Real Estate

Is this good time to buy real estate in Toronto/GTA?

  • Last Updated:
  • Feb 25th, 2019 3:47 pm
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I think it is a good time to invest. I think this real estate market weakness isn't going to last. This is the buying opportunity, IMO. And I do put my money where my mouth is, as I just bought two pre-cons at around $1,000 a sqf near transit. This is my opinion. Take it or leave it.
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JayLove06 wrote:
Feb 16th, 2019 2:24 pm
This is a really silly and miopic way of looking at things, we need investors. You think investors getting wiped out wouldn’t affect you? It’s just dumb thinking. Investors who INVEST money do not have a right to see a return on that investment? Sorry but that is just not smar thinking.
Investors invest in productive assets such as businesses that follow the law and contribute to society. Unproductive rent-seeking leeches put their money in houses, and are constantly violating the law and complaining about having to follow it. Investors bear risk, and are easily replaced by other investors if their asset prices drop and they exit the market.
Could HAVE, not could OF. What does 'could of' even mean?
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Canadians/Torontonians really need to travel more. All this whining and complaining makes us look really ignorant on a global scale. Look at the world class cities (esp. the Asian ones) like Singapore, Hong Kong, Beijing, Shanghai, NYC, San Francisco etc. You wanted a world class city, you need to take the good with the bad.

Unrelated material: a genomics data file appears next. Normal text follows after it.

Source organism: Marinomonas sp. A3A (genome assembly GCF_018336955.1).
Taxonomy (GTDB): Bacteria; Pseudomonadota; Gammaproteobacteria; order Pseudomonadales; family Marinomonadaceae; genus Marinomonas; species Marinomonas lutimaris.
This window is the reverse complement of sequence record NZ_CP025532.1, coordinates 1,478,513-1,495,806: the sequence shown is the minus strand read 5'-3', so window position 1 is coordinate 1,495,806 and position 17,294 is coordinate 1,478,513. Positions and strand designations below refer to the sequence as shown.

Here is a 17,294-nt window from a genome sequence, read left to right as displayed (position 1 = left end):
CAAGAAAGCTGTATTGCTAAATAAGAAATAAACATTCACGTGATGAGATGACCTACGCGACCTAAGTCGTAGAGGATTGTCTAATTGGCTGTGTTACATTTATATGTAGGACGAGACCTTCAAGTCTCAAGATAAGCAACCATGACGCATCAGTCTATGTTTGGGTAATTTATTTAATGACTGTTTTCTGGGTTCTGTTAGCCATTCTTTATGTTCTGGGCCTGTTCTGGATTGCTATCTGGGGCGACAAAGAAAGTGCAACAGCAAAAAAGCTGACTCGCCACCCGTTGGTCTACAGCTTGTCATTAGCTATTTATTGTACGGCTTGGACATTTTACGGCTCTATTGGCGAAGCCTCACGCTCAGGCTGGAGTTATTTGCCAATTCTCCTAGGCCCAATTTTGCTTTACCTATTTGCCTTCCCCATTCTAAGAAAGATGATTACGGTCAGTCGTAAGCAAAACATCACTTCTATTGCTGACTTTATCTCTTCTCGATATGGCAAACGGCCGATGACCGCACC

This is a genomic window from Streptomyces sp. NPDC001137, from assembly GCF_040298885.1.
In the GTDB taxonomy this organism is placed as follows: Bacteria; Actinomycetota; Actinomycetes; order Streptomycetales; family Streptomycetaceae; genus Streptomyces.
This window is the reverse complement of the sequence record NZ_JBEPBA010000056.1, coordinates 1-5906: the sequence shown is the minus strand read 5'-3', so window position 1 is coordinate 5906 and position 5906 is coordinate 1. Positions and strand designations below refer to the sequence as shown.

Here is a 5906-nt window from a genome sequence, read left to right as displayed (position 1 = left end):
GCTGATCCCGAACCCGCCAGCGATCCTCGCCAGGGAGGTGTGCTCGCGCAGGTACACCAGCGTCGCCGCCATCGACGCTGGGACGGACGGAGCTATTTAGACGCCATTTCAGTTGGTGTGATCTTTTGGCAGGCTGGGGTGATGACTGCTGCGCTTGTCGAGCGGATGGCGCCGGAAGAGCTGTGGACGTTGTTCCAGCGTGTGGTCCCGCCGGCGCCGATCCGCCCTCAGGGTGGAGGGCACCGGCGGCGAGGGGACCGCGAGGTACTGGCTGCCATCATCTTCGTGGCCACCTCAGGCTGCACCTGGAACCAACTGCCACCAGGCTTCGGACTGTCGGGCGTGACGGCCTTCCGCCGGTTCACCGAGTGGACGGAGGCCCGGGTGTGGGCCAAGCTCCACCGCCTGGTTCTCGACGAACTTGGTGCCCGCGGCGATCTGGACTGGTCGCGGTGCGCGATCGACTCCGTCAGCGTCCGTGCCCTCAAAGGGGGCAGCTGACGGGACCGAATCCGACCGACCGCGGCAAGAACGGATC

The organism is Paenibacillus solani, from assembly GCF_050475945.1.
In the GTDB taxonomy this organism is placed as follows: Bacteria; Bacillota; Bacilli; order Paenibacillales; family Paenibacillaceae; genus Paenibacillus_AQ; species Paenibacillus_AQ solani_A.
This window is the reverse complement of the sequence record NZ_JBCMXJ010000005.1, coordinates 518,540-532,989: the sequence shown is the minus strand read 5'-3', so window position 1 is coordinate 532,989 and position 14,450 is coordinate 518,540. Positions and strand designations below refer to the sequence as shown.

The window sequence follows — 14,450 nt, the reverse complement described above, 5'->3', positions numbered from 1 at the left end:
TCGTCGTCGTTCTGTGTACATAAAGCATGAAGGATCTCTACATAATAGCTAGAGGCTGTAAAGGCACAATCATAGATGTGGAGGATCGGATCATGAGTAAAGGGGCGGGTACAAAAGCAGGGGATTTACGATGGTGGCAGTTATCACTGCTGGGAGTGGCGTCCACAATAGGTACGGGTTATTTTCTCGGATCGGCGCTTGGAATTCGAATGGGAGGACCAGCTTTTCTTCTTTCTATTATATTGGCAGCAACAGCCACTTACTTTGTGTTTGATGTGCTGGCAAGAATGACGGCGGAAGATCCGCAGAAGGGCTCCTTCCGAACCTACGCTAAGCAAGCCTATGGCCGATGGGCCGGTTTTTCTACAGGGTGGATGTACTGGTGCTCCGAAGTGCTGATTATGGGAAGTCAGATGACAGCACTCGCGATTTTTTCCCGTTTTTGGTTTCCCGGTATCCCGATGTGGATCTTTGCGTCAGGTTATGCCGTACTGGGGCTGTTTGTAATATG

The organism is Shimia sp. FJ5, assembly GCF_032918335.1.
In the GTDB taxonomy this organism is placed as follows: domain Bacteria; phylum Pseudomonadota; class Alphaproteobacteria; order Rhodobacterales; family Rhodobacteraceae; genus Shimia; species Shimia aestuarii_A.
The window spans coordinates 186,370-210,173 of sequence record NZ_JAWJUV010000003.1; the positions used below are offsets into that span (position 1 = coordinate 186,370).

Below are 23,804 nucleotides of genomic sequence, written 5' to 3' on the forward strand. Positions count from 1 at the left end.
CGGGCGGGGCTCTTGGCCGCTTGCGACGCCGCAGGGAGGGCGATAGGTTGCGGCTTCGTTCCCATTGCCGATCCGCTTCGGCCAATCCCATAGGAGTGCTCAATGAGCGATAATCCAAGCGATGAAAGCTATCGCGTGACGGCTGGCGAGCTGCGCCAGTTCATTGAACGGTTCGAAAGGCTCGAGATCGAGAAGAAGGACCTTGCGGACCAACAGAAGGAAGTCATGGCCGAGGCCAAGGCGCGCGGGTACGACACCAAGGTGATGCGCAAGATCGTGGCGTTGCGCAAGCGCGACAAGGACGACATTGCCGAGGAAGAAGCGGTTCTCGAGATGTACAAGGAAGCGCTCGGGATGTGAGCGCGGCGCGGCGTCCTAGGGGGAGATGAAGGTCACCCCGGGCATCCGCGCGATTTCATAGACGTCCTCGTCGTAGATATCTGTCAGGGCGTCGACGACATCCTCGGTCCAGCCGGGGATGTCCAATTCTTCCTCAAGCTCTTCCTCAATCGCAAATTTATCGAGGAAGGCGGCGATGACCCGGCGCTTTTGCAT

People in Asia have gotten used to the fact that high real estate prices are here to stay, and either you get in on it also or be resolved to renting. Real estate has been an investment vehicle since the dawn of time, get over it, even if it means that it separates people from haves and have nots. Welcome to capitalism, which is what built and makes the Western world so great. Is this "fair"? I don't know, but I also don't know what is "fair" since it's a pretty subjective term. Do you also think that Venezuela is more "fair"? Look how that turned out.

And people in NA and the Western world wonder why China/Asian countries are so much more competitive.... Because they don't bitch and whine and act all entitled.
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Sparky9087 wrote:
Feb 16th, 2019 1:58 pm
Sydney prices have fallen 11 percent this past year. UBS is calling for another 5 this year. They aren’t even in a bubble as big as the GTA. We are witnessing the start of a global real estate bubble pop